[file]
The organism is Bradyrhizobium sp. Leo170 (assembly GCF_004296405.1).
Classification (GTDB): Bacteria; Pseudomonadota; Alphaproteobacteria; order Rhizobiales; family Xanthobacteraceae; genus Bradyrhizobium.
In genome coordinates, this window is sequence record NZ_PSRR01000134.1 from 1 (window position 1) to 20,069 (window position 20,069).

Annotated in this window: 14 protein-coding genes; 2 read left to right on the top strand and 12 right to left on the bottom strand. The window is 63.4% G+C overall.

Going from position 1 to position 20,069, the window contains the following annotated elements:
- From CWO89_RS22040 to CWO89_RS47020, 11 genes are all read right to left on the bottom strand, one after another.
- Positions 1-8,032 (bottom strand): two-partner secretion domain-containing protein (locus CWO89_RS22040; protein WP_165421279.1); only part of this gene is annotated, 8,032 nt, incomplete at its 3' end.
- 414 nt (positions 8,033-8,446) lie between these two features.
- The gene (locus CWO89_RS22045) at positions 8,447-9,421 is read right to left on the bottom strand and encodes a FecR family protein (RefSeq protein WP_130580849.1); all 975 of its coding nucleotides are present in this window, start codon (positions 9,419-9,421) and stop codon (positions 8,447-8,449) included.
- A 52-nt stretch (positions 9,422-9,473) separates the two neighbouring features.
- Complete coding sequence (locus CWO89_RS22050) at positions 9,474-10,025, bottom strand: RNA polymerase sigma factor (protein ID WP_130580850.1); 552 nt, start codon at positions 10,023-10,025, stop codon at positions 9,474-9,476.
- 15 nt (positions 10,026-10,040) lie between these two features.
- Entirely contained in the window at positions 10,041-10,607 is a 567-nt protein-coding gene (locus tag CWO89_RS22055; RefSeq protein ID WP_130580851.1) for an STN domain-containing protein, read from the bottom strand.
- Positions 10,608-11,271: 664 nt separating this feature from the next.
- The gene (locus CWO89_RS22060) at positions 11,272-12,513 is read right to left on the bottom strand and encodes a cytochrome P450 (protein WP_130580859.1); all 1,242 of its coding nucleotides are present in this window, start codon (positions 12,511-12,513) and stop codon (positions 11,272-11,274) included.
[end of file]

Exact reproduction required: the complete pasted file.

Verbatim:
The organism is Bradyrhizobium sp. Leo170 (assembly GCF_004296405.1).
Classification (GTDB): Bacteria; Pseudomonadota; Alphaproteobacteria; order Rhizobiales; family Xanthobacteraceae; genus Bradyrhizobium.
In genome coordinates, this window is sequence record NZ_PSRR01000134.1 from 1 (window position 1) to 20,069 (window position 20,069).

Annotated in this window: 14 protein-coding genes; 2 read left to right on the top strand and 12 right to left on the bottom strand. The window is 63.4% G+C overall.

Going from position 1 to position 20,069, the window contains the following annotated elements:
- From CWO89_RS22040 to CWO89_RS47020, 11 genes are all read right to left on the bottom strand, one after another.
- Positions 1-8,032 (bottom strand): two-partner secretion domain-containing protein (locus CWO89_RS22040; protein WP_165421279.1); only part of this gene is annotated, 8,032 nt, incomplete at its 3' end.
- 414 nt (positions 8,033-8,446) lie between these two features.
- The gene (locus CWO89_RS22045) at positions 8,447-9,421 is read right to left on the bottom strand and encodes a FecR family protein (RefSeq protein WP_130580849.1); all 975 of its coding nucleotides are present in this window, start codon (positions 9,419-9,421) and stop codon (positions 8,447-8,449) included.
- A 52-nt stretch (positions 9,422-9,473) separates the two neighbouring features.
- Complete coding sequence (locus CWO89_RS22050) at positions 9,474-10,025, bottom strand: RNA polymerase sigma factor (protein ID WP_130580850.1); 552 nt, start codon at positions 10,023-10,025, stop codon at positions 9,474-9,476.
- 15 nt (positions 10,026-10,040) lie between these two features.
- Entirely contained in the window at positions 10,041-10,607 is a 567-nt protein-coding gene (locus tag CWO89_RS22055; RefSeq protein ID WP_130580851.1) for an STN domain-containing protein, read from the bottom strand.
- Positions 10,608-11,271: 664 nt separating this feature from the next.
- The gene (locus CWO89_RS22060) at positions 11,272-12,513 is read right to left on the bottom strand and encodes a cytochrome P450 (protein WP_130580859.1); all 1,242 of its coding nucleotides are present in this window, start codon (positions 12,511-12,513) and stop codon (positions 11,272-11,274) included.